We have just learnt about the precedence of fundamental operations of addition, subtraction, multiplication and division. According to it the order in which the operations are to be performed is first division then multiplication after which addition and finally subtraction but sometimes in complex operations require a set of operations to be performed prior to the other. For example, if we want the addition to be performed before a division or multiplication then we need to use a bracket.

**Brackets are used to provide clarity in the order of operations, the order in which several operations should be done in a mathematical expression.** Bracket indicates that the operations within it ought to be performed before the operations outside it. For example, the expression 24 ÷ 3 x 4 would generally be solved as –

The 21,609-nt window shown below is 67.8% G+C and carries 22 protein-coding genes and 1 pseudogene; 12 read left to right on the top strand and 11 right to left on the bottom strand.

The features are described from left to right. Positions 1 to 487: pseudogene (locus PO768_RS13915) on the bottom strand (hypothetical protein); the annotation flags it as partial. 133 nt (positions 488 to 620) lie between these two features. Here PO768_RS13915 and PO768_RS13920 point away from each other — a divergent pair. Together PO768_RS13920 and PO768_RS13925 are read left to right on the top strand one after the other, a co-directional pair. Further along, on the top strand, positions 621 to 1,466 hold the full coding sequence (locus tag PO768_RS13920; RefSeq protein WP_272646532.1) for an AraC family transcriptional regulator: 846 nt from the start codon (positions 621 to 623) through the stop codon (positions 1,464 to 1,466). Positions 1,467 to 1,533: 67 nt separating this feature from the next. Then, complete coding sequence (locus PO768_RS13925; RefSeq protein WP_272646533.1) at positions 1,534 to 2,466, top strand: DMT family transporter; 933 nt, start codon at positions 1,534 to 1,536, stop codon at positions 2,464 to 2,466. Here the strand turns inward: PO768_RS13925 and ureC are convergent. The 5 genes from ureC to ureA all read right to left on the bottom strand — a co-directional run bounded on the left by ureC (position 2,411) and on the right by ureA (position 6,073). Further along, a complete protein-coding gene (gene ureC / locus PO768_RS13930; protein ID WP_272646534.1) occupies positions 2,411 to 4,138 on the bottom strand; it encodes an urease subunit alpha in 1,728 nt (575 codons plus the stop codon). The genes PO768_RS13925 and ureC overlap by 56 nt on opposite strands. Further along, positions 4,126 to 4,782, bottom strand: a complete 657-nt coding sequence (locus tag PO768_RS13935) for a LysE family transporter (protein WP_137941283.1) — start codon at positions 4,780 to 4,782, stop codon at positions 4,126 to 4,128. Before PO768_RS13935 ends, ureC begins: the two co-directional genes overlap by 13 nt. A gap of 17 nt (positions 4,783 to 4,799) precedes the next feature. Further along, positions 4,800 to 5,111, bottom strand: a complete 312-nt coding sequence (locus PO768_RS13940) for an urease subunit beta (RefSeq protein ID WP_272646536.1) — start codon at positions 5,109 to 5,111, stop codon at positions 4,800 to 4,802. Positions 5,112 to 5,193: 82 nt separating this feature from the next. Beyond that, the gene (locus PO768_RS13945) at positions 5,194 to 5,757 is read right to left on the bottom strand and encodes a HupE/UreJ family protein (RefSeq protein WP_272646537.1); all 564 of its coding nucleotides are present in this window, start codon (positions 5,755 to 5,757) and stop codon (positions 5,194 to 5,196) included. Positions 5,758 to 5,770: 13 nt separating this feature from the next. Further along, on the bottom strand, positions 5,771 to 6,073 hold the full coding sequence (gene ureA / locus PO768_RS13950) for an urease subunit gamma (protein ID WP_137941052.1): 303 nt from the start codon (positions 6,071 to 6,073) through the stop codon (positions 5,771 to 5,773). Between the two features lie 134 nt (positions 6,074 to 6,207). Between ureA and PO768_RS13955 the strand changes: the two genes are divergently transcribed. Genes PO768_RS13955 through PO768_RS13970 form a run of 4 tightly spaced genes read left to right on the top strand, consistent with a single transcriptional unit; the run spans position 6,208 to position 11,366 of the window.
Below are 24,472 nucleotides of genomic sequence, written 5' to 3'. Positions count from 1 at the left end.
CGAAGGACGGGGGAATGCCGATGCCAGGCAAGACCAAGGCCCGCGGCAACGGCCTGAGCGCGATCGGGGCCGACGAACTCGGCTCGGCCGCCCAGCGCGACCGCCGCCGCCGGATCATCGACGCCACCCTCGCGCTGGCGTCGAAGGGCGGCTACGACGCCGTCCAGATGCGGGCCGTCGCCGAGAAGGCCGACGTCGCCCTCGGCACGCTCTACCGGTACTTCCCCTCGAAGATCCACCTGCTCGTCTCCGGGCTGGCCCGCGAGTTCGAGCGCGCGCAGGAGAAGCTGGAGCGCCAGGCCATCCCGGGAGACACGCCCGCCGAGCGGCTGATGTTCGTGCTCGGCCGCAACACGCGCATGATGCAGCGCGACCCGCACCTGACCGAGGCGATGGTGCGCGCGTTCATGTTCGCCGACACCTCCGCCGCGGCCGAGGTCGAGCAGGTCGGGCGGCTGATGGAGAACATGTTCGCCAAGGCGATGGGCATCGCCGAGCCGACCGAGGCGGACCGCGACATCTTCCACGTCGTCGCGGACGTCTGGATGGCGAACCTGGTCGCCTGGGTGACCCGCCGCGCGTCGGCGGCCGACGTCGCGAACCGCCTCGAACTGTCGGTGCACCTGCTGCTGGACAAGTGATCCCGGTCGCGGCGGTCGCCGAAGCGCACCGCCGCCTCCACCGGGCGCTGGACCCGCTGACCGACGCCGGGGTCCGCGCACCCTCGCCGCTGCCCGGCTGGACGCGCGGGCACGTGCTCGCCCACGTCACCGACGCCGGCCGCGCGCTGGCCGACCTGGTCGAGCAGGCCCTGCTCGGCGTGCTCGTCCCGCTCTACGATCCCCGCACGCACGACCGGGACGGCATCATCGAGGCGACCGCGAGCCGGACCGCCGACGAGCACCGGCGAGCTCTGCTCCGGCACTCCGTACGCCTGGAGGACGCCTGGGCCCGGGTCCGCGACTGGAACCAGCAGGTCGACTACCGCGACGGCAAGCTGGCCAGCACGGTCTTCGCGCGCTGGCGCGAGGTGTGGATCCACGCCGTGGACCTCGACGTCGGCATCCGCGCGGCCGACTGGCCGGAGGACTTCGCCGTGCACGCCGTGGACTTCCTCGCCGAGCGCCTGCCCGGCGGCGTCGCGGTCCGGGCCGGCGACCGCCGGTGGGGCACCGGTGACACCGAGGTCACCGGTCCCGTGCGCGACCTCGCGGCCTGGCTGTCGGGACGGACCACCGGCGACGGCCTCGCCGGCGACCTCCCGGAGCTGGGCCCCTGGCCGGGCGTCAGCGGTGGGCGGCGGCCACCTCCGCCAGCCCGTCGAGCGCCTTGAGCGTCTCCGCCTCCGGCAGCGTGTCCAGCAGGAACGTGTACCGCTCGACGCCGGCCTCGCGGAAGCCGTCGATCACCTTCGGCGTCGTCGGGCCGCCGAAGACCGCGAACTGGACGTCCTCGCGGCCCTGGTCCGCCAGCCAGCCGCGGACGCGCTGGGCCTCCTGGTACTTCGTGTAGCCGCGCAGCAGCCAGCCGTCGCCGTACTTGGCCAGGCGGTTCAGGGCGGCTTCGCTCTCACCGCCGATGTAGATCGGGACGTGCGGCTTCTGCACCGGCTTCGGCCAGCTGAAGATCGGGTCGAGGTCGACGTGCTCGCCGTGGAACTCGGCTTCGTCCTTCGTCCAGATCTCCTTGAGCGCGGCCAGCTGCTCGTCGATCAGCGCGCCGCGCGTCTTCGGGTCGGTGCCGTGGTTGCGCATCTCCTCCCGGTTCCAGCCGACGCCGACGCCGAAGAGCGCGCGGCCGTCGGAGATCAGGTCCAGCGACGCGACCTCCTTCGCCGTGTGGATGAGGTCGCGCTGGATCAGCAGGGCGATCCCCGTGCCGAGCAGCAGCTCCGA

24 ÷ 3 x 4

= 8 x 4 = 32

However, If we wish to multiply 3 and 4 first and then divide 24 by the resulting number we write the expression as

24 ÷ ( 3 x 4 )

Now, according to the PEMDAS rule, we will solve the brackets first to get,

24 ÷ ( 3 x 4 )

= 24 ÷ 12

= 2

In complex expressions sometimes it is necessary to have (within) in the same time of (one within the another can be confusing for different types of brackets are used most commonly used) are

**Brackets**** ****Name**

( ) Parenthesis of Common Brackets

{ } Braces or Curly Brackets

[ ] Brackets or Square Brackets